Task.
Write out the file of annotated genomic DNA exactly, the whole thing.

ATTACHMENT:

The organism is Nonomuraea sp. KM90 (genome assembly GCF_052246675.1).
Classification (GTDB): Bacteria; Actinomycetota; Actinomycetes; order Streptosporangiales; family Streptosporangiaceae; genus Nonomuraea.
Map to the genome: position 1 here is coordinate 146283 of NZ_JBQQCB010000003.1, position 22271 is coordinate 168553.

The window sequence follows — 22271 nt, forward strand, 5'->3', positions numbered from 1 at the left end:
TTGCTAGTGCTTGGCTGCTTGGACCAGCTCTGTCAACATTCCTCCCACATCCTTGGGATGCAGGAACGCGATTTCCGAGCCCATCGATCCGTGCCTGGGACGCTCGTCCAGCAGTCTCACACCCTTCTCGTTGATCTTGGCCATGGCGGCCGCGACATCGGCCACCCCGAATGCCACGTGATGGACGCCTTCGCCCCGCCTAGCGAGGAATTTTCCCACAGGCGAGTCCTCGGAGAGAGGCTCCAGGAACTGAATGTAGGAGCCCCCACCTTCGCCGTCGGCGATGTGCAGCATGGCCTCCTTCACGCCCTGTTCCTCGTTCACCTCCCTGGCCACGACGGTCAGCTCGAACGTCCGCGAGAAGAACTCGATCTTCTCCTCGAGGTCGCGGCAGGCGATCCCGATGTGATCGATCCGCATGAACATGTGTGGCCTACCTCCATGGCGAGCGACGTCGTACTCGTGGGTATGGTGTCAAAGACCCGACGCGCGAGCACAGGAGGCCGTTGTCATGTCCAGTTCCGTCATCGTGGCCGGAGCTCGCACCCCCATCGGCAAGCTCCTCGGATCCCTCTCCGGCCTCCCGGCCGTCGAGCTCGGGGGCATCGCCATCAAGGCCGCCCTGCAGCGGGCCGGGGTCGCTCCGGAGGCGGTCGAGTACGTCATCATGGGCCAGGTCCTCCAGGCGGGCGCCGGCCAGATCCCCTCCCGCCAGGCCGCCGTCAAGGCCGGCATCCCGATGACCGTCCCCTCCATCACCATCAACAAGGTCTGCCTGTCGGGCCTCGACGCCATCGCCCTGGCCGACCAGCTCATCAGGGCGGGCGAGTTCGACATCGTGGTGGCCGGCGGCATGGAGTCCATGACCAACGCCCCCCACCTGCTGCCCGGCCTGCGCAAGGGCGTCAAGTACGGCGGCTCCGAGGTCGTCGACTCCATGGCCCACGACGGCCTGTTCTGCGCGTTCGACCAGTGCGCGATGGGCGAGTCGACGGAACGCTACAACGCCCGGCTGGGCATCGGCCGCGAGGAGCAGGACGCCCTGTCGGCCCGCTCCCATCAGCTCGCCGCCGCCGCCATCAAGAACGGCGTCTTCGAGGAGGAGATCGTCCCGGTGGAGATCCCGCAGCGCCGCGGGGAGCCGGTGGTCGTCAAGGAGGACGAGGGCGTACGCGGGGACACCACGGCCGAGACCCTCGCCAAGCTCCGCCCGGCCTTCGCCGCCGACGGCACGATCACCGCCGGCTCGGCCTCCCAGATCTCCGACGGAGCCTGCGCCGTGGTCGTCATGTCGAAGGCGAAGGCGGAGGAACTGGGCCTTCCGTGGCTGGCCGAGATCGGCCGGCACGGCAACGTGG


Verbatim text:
The organism is Nonomuraea sp. KM90 (genome assembly GCF_052246675.1).
Classification (GTDB): Bacteria; Actinomycetota; Actinomycetes; order Streptosporangiales; family Streptosporangiaceae; genus Nonomuraea.
Map to the genome: position 1 here is coordinate 146283 of NZ_JBQQCB010000003.1, position 22271 is coordinate 168553.

The window sequence follows — 22271 nt, forward strand, 5'->3', positions numbered from 1 at the left end:
TTGCTAGTGCTTGGCTGCTTGGACCAGCTCTGTCAACATTCCTCCCACATCCTTGGGATGCAGGAACGCGATTTCCGAGCCCATCGATCCGTGCCTGGGACGCTCGTCCAGCAGTCTCACACCCTTCTCGTTGATCTTGGCCATGGCGGCCGCGACATCGGCCACCCCGAATGCCACGTGATGGACGCCTTCGCCCCGCCTAGCGAGGAATTTTCCCACAGGCGAGTCCTCGGAGAGAGGCTCCAGGAACTGAATGTAGGAGCCCCCACCTTCGCCGTCGGCGATGTGCAGCATGGCCTCCTTCACGCCCTGTTCCTCGTTCACCTCCCTGGCCACGACGGTCAGCTCGAACGTCCGCGAGAAGAACTCGATCTTCTCCTCGAGGTCGCGGCAGGCGATCCCGATGTGATCGATCCGCATGAACATGTGTGGCCTACCTCCATGGCGAGCGACGTCGTACTCGTGGGTATGGTGTCAAAGACCCGACGCGCGAGCACAGGAGGCCGTTGTCATGTCCAGTTCCGTCATCGTGGCCGGAGCTCGCACCCCCATCGGCAAGCTCCTCGGATCCCTCTCCGGCCTCCCGGCCGTCGAGCTCGGGGGCATCGCCATCAAGGCCGCCCTGCAGCGGGCCGGGGTCGCTCCGGAGGCGGTCGAGTACGTCATCATGGGCCAGGTCCTCCAGGCGGGCGCCGGCCAGATCCCCTCCCGCCAGGCCGCCGTCAAGGCCGGCATCCCGATGACCGTCCCCTCCATCACCATCAACAAGGTCTGCCTGTCGGGCCTCGACGCCATCGCCCTGGCCGACCAGCTCATCAGGGCGGGCGAGTTCGACATCGTGGTGGCCGGCGGCATGGAGTCCATGACCAACGCCCCCCACCTGCTGCCCGGCCTGCGCAAGGGCGTCAAGTACGGCGGCTCCGAGGTCGTCGACTCCATGGCCCACGACGGCCTGTTCTGCGCGTTCGACCAGTGCGCGATGGGCGAGTCGACGGAACGCTACAACGCCCGGCTGGGCATCGGCCGCGAGGAGCAGGACGCCCTGTCGGCCCGCTCCCATCAGCTCGCCGCCGCCGCCATCAAGAACGGCGTCTTCGAGGAGGAGATCGTCCCGGTGGAGATCCCGCAGCGCCGCGGGGAGCCGGTGGTCGTCAAGGAGGACGAGGGCGTACGCGGGGACACCACGGCCGAGACCCTCGCCAAGCTCCGCCCGGCCTTCGCCGCCGACGGCACGATCACCGCCGGCTCGGCCTCCCAGATCTCCGACGGAGCCTGCGCCGTGGTCGTCATGTCGAAGGCGAAGGCGGAGGAACTGGGCCTTCCGTGGCTGGCCGAGATCGGCCGGCACGGCAACGTGG